The bicycle is one of the simplest machines still in widespread use, though it occupies an increasingly ambivalent role as an icon in domestic and contemporary consumer culture. It belongs to both the past and the future. In Orwell's famous evocation of a mythical age of lost innocence, "England was a place where elderly maidens cycled through the mist, unharmed, to Holy Communion". Yet William Gibson, doyen of the modern futurist novel, and the writer who first coined the term "cyberspace", has on more than one occasion chosen to make a cycle courier the emblematic representative of the postmodern future. In his seminal novel Virtual Light , a young woman cycle courier is at the political centre of the entropic world of 21st-century West Coast America. The bicycle is dead, long live the bicycle.
Paul Rosen's book takes us on an extended factory tour throughout the long century of British cycle manufacturing, from the foundation of the Raleigh company in 1888, to the public auction of that same company's equipment when it abandoned production in 1999. There were many other manufacturers along the way, but the story of Raleigh dominates the book. Unfortunately, the reader has to struggle through a forest of incompatible discourses - industrial and oral history, social construction of technology debates, cultural studies and even games theory - in order to unearth the principal themes and findings of what reads like an only partly digested PhD thesis.
Part of the story is a familiar one: British entrepreneurs and industrial inventors develop a popular version of a clumsy but remarkable invention, and, in the age of Empire, achieve manufacturing dominance throughout the world - and then lose it. The high point of cycle manufacturing in Britain came at the end of the 1950s, when Raleigh produced over 1 million bicycles for the domestic market alone. The film version of Alan Sillitoe's 1958 novel, Saturday Night and Sunday Morning , is full of images of Raleigh workers debouching from the factory gates in great swarms of bikes, as one can still see in China today. Then came the car, and, within a decade or so, the bicycle was consigned to the dustbin, or canal bottom, of history.
In the 1970s, in response to the prospect of unavoidable decline, Raleigh targeted the children's market with bikes such as the Chopper and the Activator - poorly built, uncomfortable to ride and destined for the junkyard within months rather than years. Rosen sees this, rightly, as the greatest error of all - the promotion of the bicycle as a toy or leisure item, rather than as a legitimate form of transport, a means of getting from A to B, cheaply, conveniently and healthily. In a bid to fight off competition, selected cycle shops were inveigled into "approved retailer" deals, while others were left to languish and close. The transformation of the cycle shop from an artisanal, skilled showroom and workplace to an unskilled retail outlet with no backup service or ability to undertake repairs meant that customers felt cheated, or began to accept that the bicycle was just another throwaway consumer object like everything else.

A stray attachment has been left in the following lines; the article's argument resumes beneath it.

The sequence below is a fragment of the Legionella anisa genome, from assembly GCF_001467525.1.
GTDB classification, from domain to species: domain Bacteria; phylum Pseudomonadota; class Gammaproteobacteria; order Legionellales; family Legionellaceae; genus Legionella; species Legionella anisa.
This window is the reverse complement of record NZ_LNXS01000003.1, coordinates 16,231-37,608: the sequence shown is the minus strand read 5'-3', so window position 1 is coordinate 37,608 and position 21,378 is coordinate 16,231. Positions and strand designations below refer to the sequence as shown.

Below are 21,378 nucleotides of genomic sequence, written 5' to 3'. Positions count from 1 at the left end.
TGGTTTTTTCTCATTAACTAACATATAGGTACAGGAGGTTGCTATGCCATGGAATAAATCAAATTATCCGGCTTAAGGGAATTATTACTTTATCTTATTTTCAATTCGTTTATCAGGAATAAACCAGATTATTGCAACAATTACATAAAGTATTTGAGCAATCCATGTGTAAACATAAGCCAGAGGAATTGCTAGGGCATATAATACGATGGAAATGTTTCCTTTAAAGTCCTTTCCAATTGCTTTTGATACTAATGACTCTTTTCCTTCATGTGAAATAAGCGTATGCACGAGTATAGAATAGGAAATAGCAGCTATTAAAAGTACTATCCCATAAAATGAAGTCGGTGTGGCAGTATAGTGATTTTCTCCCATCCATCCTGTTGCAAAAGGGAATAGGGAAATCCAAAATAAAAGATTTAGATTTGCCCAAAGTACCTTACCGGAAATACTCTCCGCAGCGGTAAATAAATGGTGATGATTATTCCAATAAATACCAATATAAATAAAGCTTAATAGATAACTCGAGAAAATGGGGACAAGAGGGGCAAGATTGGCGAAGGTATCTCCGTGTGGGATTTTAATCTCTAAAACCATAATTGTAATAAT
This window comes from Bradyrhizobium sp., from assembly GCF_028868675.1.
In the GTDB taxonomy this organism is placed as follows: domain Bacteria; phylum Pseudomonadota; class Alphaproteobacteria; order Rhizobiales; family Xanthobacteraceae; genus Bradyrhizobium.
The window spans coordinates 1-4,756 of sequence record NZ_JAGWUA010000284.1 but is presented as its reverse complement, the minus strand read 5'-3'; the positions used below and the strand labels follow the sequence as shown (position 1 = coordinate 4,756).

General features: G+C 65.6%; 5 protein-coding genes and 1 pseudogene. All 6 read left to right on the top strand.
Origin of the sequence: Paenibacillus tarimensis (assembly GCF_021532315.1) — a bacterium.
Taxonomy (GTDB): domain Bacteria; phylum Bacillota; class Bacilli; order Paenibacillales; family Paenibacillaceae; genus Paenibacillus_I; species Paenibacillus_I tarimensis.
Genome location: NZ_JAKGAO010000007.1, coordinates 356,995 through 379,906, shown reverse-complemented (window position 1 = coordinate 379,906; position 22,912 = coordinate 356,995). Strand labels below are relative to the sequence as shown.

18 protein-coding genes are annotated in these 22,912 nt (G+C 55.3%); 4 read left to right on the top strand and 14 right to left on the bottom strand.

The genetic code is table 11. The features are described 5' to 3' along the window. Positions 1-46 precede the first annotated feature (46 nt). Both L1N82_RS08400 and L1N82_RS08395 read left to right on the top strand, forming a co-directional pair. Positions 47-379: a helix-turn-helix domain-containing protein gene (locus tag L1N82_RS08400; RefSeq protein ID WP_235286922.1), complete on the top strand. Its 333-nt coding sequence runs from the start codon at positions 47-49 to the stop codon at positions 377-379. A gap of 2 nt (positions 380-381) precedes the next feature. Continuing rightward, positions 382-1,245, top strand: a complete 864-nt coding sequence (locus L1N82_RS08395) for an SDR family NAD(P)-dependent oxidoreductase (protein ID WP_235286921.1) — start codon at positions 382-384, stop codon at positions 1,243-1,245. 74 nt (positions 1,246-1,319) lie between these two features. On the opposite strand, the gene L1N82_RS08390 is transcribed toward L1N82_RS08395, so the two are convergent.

Then came the mountain bike. Developed as part of Marin County post-hippie culture (an epicentre of post-scarcity capitalism), the mountain bike, like the four-wheel drive, captured the zeitgeist with its promise of open-air freedom and off-road machismo. However, many now regard its success as a Pyrrhic victory, for while it has increased the popularity of cycling among certain demographic groups or sub-cultures, it has alienated many non-cyclists, who feel intimidated by its kerb-hopping, pavement-racing capabilities.
From its early success as a symbol of working-class (and feminist) mobility and insouciance - though later on it developed, paradoxically, into a symbol of working-class austerity and regulation, notably in its use by postal workers, police officers, meter readers and other members of the uniformed working class - the bicycle has become a much more socially ambivalent artefact and form of travel. It is now as popular among anti-globalisation activists as it is among City brokers who like to get dirty at weekends. While cycle sales continue to boom in Britain, the daily use of the bicycle as a bona fide form of travel continues to decline (down 2 per cent in 2001 from the previous year). One of Rosen's few inklings of hope that this might be reversed is in his, too-brief, description of the relationship between bicycle innovation and the continuing vitality of alternative technology movements and cultures.
The last pages of Rosen's book tell a typically British and deeply unheroic story of industrial decline. It is a story of poor management, failure to innovate, failure to understand social and demographic change, and it ends in cynical takeovers, asset-stripping, company liquidations, fire sales and auctions. Rosen's book has all the proper ingredients for a penetrating study of one of the key forces for social change in 20th-century British life. Unfortunately, poor structuring of the material, and a very uneven register of narrative style, has produced a book that is worthy but unlikely to be widely read, and that is a great pity.
Ken Worpole's most recent book, a study of open-air planning, architecture and culture in 20th-century Europe, Here Comes the Sun , is published by Reaktion Books.
Framing Production: Technology, Culture, and Change in the British Bicycle Industry
Author - Paul Rosen
ISBN - 0 262 18225 4
Publisher - MIT Press
Price - £19.95
Pages - 224
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